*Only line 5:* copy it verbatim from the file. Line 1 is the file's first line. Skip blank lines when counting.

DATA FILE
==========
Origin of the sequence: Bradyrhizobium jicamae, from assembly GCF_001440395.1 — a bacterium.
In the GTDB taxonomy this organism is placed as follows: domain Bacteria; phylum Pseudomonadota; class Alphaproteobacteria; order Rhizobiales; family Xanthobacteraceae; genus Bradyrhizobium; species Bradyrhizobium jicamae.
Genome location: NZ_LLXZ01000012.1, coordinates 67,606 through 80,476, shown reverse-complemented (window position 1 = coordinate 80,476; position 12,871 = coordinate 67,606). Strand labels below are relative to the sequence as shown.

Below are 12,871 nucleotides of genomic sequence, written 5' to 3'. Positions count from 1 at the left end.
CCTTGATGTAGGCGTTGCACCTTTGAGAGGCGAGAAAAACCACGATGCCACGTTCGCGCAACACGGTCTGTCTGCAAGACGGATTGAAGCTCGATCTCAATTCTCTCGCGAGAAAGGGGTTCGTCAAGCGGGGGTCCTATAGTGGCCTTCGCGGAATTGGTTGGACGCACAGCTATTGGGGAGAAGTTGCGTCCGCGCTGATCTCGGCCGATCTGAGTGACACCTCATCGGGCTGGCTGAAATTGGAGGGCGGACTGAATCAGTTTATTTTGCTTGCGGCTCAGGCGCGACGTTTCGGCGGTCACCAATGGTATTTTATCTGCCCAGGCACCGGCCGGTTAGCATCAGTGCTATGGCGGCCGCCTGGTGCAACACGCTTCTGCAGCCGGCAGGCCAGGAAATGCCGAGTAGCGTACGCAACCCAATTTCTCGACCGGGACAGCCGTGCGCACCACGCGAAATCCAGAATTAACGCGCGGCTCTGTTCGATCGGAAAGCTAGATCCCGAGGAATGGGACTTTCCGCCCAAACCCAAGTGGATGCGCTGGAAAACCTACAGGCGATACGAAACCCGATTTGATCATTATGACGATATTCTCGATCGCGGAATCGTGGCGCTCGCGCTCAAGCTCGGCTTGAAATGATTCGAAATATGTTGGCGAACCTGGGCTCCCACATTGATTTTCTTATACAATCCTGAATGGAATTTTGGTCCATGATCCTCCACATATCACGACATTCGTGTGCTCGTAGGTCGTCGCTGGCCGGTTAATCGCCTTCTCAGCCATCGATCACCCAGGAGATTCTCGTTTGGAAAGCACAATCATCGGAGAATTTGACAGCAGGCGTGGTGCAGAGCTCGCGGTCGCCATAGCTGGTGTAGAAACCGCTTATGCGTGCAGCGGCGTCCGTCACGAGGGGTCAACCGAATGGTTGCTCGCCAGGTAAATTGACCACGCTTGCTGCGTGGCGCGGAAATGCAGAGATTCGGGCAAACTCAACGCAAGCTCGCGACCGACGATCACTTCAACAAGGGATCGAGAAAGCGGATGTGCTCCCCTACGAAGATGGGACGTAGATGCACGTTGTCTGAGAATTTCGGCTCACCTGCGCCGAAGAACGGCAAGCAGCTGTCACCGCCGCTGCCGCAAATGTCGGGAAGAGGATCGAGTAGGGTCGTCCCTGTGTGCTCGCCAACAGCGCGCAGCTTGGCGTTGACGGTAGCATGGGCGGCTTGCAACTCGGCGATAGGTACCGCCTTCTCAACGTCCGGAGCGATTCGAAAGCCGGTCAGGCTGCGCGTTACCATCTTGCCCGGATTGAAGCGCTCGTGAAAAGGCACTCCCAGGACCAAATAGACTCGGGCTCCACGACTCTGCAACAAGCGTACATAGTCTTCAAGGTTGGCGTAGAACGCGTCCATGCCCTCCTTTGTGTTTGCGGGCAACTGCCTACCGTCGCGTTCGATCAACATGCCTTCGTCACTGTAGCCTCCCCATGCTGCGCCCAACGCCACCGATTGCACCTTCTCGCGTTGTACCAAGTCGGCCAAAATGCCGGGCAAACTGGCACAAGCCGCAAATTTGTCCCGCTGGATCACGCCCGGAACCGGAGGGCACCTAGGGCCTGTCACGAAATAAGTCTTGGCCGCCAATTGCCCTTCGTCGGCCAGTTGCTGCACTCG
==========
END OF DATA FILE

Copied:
CCTTGATGTAGGCGTTGCACCTTTGAGAGGCGAGAAAAACCACGATGCCACGTTCGCGCAACACGGTCTGTCTGCAAGACGGATTGAAGCTCGATCTCAATTCTCTCGCGAGAAAGGGGTTCGTCAAGCGGGGGTCCTATAGTGGCCTTCGCGGAATTGGTTGGACGCACAGCTATTGGGGAGAAGTTGCGTCCGCGCTGATCTCGGCCGATCTGAGTGACACCTCATCGGGCTGGCTGAAATTGGAGGGCGGACTGAATCAGTTTATTTTGCTTGCGGCTCAGGCGCGACGTTTCGGCGGTCACCAATGGTATTTTATCTGCCCAGGCACCGGCCGGTTAGCATCAGTGCTATGGCGGCCGCCTGGTGCAACACGCTTCTGCAGCCGGCAGGCCAGGAAATGCCGAGTAGCGTACGCAACCCAATTTCTCGACCGGGACAGCCGTGCGCACCACGCGAAATCCAGAATTAACGCGCGGCTCTGTTCGATCGGAAAGCTAGATCCCGAGGAATGGGACTTTCCGCCCAAACCCAAGTGGATGCGCTGGAAAACCTACAGGCGATACGAAACCCGATTTGATCATTATGACGATATTCTCGATCGCGGAATCGTGGCGCTCGCGCTCAAGCTCGGCTTGAAATGATTCGAAATATGTTGGCGAACCTGGGCTCCCACATTGATTTTCTTATACAATCCTGAATGGAATTTTGGTCCATGATCCTCCACATATCACGACATTCGTGTGCTCGTAGGTCGTCGCTGGCCGGTTAATCGCCTTCTCAGCCATCGATCACCCAGGAGATTCTCGTTTGGAAAGCACAATCATCGGAGAATTTGACAGCAGGCGTGGTGCAGAGCTCGCGGTCGCCATAGCTGGTGTAGAAACCGCTTATGCGTGCAGCGGCGTCCGTCACGAGGGGTCAACCGAATGGTTGCTCGCCAGGTAAATTGACCACGCTTGCTGCGTGGCGCGGAAATGCAGAGATTCGGGCAAACTCAACGCAAGCTCGCGACCGACGATCACTTCAACAAGGGATCGAGAAAGCGGATGTGCTCCCCTACGAAGATGGGACGTAGATGCACGTTGTCTGAGAATTTCGGCTCACCTGCGCCGAAGAACGGCAAGCAGCTGTCACCGCCGCTGCCGCAAATGTCGGGAAGAGGATCGAGTAGGGTCGTCCCTGTGTGCTCGCCAACAGCGCGCAGCTTGGCGTTGACGGTAGCATGGGCGGCTTGCAACTCGGCGATAGGTACCGCCTTCTCAACGTCCGGAGCGATTCGAAAGCCGGTCAGGCTGCGCGTTACCATCTTGCCCGGATTGAAGCGCTCGTGAAAAGGCACTCCCAGGACCAAATAGACTCGGGCTCCACGACTCTGCAACAAGCGTACATAGTCTTCAAGGTTGGCGTAGAACGCGTCCATGCCCTCCTTTGTGTTTGCGGGCAACTGCCTACCGTCGCGTTCGATCAACATGCCTTCGTCACTGTAGCCTCCCCATGCTGCGCCCAACGCCACCGATTGCACCTTCTCGCGTTGTACCAAGTCGGCCAAAATGCCGGGCAAACTGGCACAAGCCGCAAATTTGTCCCGCTGGATCACGCCCGGAACCGGAGGGCACCTAGGGCCTGTCACGAAATAAGTCTTGGCCGCCAATTGCCCTTCGTCGGCCAGTTGCTGCACTCG